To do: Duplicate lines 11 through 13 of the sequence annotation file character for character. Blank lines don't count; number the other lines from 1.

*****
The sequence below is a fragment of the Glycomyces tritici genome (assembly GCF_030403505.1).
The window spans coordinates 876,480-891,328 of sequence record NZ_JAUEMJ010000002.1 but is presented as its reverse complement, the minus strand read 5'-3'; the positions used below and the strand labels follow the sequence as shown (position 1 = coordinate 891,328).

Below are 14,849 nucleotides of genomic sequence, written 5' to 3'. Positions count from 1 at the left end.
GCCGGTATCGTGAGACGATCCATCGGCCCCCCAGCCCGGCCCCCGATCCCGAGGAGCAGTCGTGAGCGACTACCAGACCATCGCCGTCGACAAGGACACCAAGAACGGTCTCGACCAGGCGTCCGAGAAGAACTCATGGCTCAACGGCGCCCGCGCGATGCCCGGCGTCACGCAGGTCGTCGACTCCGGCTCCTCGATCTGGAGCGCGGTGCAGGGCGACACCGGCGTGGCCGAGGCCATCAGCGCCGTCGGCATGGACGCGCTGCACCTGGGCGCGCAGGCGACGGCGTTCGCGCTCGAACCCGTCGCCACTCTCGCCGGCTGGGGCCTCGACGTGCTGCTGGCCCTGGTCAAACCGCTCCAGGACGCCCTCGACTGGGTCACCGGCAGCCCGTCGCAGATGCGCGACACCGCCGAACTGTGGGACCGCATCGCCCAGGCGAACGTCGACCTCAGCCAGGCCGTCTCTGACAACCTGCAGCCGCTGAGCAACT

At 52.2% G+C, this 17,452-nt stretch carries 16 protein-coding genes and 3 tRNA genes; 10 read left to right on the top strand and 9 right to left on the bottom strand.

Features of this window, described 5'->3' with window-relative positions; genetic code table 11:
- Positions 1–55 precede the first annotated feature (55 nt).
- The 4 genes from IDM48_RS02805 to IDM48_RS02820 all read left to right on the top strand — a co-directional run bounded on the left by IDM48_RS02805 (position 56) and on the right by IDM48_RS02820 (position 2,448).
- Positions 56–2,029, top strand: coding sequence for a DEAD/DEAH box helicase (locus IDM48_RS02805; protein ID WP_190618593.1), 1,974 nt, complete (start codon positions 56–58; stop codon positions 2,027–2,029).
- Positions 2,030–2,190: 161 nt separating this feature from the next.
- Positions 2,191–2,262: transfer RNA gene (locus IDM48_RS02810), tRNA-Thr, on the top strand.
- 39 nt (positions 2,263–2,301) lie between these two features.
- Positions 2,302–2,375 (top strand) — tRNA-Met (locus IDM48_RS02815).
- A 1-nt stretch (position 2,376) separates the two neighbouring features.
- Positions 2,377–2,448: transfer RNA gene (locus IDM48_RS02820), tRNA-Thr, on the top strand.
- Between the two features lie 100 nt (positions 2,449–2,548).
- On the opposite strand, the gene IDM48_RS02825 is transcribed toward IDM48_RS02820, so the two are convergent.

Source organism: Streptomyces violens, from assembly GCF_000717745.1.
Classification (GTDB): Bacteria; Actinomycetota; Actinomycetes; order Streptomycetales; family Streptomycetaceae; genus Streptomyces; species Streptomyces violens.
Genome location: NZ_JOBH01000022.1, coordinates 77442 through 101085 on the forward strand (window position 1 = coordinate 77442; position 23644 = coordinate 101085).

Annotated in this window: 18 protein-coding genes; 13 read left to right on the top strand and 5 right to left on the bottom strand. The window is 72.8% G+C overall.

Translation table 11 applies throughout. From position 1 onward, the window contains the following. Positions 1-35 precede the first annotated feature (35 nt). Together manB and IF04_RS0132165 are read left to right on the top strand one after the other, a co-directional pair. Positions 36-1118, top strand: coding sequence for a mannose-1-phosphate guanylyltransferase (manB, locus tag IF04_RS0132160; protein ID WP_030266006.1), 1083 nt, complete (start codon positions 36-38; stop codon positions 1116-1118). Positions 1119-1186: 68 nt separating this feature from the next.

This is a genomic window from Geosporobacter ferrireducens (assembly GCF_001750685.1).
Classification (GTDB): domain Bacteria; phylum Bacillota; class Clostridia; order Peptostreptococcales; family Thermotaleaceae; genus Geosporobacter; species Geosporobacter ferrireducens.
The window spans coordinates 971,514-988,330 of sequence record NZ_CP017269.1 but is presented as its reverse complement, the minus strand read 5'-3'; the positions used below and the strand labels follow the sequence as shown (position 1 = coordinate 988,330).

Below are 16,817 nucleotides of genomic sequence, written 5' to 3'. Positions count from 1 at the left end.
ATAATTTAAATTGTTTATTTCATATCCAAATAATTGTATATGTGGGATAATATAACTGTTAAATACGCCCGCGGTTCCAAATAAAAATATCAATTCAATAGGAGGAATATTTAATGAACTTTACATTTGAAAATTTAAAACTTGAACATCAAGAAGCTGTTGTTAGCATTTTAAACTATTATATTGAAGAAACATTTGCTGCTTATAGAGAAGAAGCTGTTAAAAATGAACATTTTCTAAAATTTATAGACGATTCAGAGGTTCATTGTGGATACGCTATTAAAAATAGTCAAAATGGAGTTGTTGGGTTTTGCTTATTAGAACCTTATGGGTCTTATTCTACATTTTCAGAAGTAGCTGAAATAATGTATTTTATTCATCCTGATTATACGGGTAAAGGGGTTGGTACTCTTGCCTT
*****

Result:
- Positions 2,191–2,262: transfer RNA gene (locus IDM48_RS02810), tRNA-Thr, on the top strand.
- 39 nt (positions 2,263–2,301) lie between these two features.
- Positions 2,302–2,375 (top strand) — tRNA-Met (locus IDM48_RS02815).